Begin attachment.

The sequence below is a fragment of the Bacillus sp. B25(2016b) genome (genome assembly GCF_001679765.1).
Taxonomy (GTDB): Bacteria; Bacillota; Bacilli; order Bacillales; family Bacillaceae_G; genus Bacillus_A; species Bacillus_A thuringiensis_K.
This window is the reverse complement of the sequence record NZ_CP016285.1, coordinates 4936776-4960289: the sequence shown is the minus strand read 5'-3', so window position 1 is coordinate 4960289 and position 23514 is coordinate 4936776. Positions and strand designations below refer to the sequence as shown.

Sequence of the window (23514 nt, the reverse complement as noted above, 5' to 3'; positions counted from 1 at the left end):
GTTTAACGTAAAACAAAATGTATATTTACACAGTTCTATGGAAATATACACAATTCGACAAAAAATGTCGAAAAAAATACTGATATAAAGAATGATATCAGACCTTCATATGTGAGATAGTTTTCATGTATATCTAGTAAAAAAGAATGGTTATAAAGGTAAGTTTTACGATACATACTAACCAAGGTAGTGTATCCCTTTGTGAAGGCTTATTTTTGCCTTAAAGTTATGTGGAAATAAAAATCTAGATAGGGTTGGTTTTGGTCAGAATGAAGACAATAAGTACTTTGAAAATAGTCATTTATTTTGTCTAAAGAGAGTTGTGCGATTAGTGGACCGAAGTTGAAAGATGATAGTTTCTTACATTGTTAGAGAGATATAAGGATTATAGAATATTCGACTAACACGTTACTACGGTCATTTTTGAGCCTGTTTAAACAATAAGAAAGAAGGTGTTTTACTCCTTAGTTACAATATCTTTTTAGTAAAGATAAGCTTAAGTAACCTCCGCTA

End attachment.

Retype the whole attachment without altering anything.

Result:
The sequence below is a fragment of the Bacillus sp. B25(2016b) genome (genome assembly GCF_001679765.1).
Taxonomy (GTDB): Bacteria; Bacillota; Bacilli; order Bacillales; family Bacillaceae_G; genus Bacillus_A; species Bacillus_A thuringiensis_K.
This window is the reverse complement of the sequence record NZ_CP016285.1, coordinates 4936776-4960289: the sequence shown is the minus strand read 5'-3', so window position 1 is coordinate 4960289 and position 23514 is coordinate 4936776. Positions and strand designations below refer to the sequence as shown.

Sequence of the window (23514 nt, the reverse complement as noted above, 5' to 3'; positions counted from 1 at the left end):
GTTTAACGTAAAACAAAATGTATATTTACACAGTTCTATGGAAATATACACAATTCGACAAAAAATGTCGAAAAAAATACTGATATAAAGAATGATATCAGACCTTCATATGTGAGATAGTTTTCATGTATATCTAGTAAAAAAGAATGGTTATAAAGGTAAGTTTTACGATACATACTAACCAAGGTAGTGTATCCCTTTGTGAAGGCTTATTTTTGCCTTAAAGTTATGTGGAAATAAAAATCTAGATAGGGTTGGTTTTGGTCAGAATGAAGACAATAAGTACTTTGAAAATAGTCATTTATTTTGTCTAAAGAGAGTTGTGCGATTAGTGGACCGAAGTTGAAAGATGATAGTTTCTTACATTGTTAGAGAGATATAAGGATTATAGAATATTCGACTAACACGTTACTACGGTCATTTTTGAGCCTGTTTAAACAATAAGAAAGAAGGTGTTTTACTCCTTAGTTACAATATCTTTTTAGTAAAGATAAGCTTAAGTAACCTCCGCTA